Return on investment for executive coaching
You’ve thought about it, reviewed your options, and decided now is the time to employ the strategies to take your leadership to the next level. You know that an executive coach can help. You know that a qualified coach can help you focus and prioritize your development goals and hold you accountable for success. The coach will push you in a number of ways – to leverage your strengths and shore up development spots.
But what is the return on investment? Is coaching worth the time and money?
In a Fortune magazine poll, executives were asked to give a conservative estimate of the monetary payoff from their coaching experience. The survey findings indicated that recipients valued executive coaching at six times the cost of the money paid for the investment. In other words, a six-month, $15,000 investment for a senior leader was determined to be worth six times that – $90,000. Not a bad ROI.
Other studies have also reported a ROI of five to seven times the initial investment. Among the benefits to companies that provided coaching to executives were improvements in:
- Productivity (reported by 53% of executives)
- Quality (48%)
- Organizational strength (48%)
- Customer service (39%)
Among the benefits to executives who received coaching were improved:
- Working relationships with direct reports (reported by 77% of executives)
- Teamwork (67%)
- Job satisfaction (61%)
- Reduction in conflict (52%)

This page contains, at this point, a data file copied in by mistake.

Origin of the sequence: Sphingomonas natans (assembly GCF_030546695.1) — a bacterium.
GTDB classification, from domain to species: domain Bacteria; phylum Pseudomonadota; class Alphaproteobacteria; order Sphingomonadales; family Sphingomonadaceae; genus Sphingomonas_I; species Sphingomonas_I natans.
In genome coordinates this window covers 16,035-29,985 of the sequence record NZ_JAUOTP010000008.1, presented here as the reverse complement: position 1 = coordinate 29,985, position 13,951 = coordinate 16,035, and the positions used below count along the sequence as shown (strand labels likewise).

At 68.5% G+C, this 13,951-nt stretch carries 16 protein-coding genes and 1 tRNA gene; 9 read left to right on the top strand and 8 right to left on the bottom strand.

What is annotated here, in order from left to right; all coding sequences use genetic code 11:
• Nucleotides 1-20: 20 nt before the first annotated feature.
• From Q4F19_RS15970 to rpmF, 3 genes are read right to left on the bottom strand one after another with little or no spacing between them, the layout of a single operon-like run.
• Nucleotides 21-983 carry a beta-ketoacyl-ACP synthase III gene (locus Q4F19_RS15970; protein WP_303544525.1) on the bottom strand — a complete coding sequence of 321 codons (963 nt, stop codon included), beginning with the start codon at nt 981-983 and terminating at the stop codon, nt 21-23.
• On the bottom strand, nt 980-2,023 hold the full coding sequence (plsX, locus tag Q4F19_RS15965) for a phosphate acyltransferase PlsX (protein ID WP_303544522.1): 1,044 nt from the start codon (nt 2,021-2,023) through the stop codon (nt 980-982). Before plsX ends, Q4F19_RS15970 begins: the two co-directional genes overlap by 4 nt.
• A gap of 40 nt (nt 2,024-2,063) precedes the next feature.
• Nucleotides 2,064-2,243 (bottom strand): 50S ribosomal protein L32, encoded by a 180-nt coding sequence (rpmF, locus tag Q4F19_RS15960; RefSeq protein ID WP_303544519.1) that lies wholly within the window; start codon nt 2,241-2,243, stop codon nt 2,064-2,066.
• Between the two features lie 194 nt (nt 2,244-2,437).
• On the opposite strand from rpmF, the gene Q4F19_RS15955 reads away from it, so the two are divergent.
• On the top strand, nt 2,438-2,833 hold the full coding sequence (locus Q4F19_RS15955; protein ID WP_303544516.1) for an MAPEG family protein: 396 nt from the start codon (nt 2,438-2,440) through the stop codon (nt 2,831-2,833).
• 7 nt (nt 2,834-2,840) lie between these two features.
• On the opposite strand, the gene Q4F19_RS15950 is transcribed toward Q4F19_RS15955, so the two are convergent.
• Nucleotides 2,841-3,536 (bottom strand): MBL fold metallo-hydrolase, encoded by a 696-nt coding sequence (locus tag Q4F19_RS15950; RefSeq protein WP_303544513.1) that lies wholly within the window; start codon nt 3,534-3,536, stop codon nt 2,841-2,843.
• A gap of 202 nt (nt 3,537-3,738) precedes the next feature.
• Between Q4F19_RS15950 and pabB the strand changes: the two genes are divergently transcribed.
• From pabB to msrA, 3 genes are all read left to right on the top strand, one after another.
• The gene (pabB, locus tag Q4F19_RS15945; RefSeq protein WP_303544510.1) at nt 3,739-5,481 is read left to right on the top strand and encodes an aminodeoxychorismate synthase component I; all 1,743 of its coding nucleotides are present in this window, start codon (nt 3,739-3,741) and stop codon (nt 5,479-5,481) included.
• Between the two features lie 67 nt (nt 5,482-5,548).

Creating a partnership
In order to achieve those benefits (and reap a substantial ROI), a partnership needs to be created. This starts by finding the right coach.
The article “Five Tips for Selecting an Executive/Leadership Coach” outlines the starting point for finding the right coach. The most important thing to look for is good fit between you and your coach – it is critical for success. You want someone you feel you connect with and can build a trusting, candid relationship with.
The difference between coaching and other disciplines
Coaching is about uncovering potential, deepening learning, removing obstacles, improving performance, and enhancing quality of life.
Coaching is not consulting: The coach’s expertise lies in the successful implementation of the coaching process (versus serving as an expert in a certain field or industry).
Coaching is not training: Coaches enhance skill development and behavior change (trainers teach their audiences new workplace skills and abilities necessary for success).
Coaching is not mentoring: Coaches typically do not use their personal experiences as a guide for their clients’ success (mentors have “been there and done that” and share those experiences).
Coaching is not therapy: Therapists dwell on a client’s past in order to analyze behavior and fix issues. Coaches focus on taking a client from where he/she is now to where he/she wants to be in the future.
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